Cloud Services, What They Are and Why You Might Need Them

Michelle Gram Smith

What are cloud services? Let’s first give a definition of cloud architecture. Cloud computing is an architectural model characterized by dynamic resource allocation. Cloud Computing infrastructures are large data centers that allow the user to have the resources they need (storage, applications, programs, services) according to their needs. In this way, the company can significantly reduce the investment in internal infrastructure to acquire it externally, depending on the needs of the moment.

The resources are not fully configured and implemented by the provider specifically for the user but are allocated to them, from a set of resources shared with other users, which leaves part of the configuration burden to the user. When the user releases the resource, it is reconfigured to its initial state and made available in the shared resource pool.

Cloud computing makes resources available to the user as if they were implemented by “standard” systems (servers or personal devices). The actual implementation of resources is not defined in detail. Indeed, the idea is precise that the implementation is a heterogeneous and distributed set – the cloud – of resources whose characteristics are not known to the user.

Cloud services, here are the main players and the 3 types of services offered

In this definition we can recognize three different actors who interact in the process:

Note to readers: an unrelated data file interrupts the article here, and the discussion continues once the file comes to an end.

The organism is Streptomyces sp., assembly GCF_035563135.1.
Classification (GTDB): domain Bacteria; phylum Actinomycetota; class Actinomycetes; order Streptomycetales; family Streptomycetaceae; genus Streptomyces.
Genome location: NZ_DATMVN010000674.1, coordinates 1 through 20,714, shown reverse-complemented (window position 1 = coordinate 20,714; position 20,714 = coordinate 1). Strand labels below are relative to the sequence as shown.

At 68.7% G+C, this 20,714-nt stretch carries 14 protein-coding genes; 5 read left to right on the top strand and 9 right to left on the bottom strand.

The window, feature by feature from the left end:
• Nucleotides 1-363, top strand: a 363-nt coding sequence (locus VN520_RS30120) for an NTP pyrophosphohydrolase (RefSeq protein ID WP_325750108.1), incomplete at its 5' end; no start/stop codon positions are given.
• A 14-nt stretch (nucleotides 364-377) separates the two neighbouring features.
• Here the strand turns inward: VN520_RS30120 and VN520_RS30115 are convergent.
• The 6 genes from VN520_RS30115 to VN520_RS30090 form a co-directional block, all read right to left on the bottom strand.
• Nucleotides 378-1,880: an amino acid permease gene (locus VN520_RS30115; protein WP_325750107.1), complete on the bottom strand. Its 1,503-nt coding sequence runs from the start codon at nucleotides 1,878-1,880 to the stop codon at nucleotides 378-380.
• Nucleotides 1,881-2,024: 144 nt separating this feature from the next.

The service provider (cloud provider) who offers the services (virtual servers, storage, complete applications) generally according to a “pay-per-use” model;

The client administrator chooses and configures the services offered by the provider, typically offering added value such as software applications, advanced configurations and customizations;

The end customer that uses the services configured appropriately by the admin customer.

In certain situations, the administrator client and the end client may coincide.

When defining cloud computing architecture, three basic service types for managed cloud computing can be distinguished:

  • infrastructure as a service (IaaS)
  • platform as a service (PaaS)
  • software as a service (SaaS)

Service 1: Software as a Service (IaaS)

In this type of service, customers do not pay to own the software but to use it. Access to the software is possible through APIs or often web or REST services. SaaS is a set of resources, services and skills that allows companies to completely outsource certain aspects of their information system (messaging, security, etc.) and replace it with an operating cost rather than a a real investment.

Service 2: Platform as A Service (PaaS)

Platform as a Service (PaaS) means the provision of a complete cloud platform to the customer, to which the user has access through a specific distributed framework.

It can be used to write applications to be distributed through a cloud system, whereby the platform scales up or down resources based on demands. PaaS elements allow you to develop, test, deploy and manage business applications without the costs and complexities associated with purchasing, configuring, optimizing and managing core hardware and software. Elements of PaaS can be used to design and develop applications and application services such as team collaboration, web integration, database integration, security and state management. These services can be used as an integrated web-based solution.

Service 3: Infrastructure as a Service (IaaS)